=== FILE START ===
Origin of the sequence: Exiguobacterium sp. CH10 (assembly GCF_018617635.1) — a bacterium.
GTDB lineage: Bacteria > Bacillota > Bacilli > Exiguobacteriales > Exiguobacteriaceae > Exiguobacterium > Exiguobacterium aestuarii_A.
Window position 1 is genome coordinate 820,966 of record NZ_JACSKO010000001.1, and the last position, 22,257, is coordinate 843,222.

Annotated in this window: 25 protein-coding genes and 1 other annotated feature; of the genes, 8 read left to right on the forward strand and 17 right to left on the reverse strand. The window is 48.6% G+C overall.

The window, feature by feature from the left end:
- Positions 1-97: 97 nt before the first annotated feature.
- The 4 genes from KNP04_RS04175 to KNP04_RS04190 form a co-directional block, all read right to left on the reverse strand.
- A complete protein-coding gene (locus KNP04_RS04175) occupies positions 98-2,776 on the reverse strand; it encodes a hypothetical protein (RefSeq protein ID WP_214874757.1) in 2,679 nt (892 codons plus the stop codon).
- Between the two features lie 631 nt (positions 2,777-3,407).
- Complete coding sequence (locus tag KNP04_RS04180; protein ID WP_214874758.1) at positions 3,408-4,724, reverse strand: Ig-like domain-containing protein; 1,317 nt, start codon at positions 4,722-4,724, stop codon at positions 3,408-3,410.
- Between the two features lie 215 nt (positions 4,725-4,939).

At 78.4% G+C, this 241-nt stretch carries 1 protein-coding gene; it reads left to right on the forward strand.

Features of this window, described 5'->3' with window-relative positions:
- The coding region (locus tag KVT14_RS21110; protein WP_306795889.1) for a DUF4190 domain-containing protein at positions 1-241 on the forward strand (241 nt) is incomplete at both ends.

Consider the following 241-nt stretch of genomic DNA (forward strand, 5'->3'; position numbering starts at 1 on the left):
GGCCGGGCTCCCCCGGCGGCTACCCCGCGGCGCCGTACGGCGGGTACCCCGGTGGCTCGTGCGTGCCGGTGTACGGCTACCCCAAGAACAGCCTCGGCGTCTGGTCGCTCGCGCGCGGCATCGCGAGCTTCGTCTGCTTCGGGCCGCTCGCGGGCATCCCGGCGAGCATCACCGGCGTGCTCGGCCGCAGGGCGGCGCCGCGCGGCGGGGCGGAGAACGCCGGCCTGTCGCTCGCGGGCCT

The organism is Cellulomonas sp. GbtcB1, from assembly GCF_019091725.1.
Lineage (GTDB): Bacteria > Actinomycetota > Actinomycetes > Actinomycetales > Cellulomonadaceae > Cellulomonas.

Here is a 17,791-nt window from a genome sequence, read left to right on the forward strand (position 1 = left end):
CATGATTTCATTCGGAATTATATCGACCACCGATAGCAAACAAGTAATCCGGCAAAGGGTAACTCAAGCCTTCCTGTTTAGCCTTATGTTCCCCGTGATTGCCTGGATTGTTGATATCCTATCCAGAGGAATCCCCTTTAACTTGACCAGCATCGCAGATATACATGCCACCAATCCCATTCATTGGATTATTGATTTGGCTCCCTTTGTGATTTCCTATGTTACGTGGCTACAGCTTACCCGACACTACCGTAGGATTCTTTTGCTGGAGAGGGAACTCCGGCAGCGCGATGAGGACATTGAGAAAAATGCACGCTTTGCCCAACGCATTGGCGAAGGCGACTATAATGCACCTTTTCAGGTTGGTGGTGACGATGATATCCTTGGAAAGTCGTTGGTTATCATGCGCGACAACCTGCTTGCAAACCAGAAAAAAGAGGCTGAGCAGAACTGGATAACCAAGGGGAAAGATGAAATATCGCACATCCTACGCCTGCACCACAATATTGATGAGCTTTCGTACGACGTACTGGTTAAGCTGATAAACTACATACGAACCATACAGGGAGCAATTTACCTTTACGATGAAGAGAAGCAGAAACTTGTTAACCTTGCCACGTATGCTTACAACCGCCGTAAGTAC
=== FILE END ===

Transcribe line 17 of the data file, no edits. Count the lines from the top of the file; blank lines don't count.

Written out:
The organism is Cellulomonas sp. GbtcB1, from assembly GCF_019091725.1.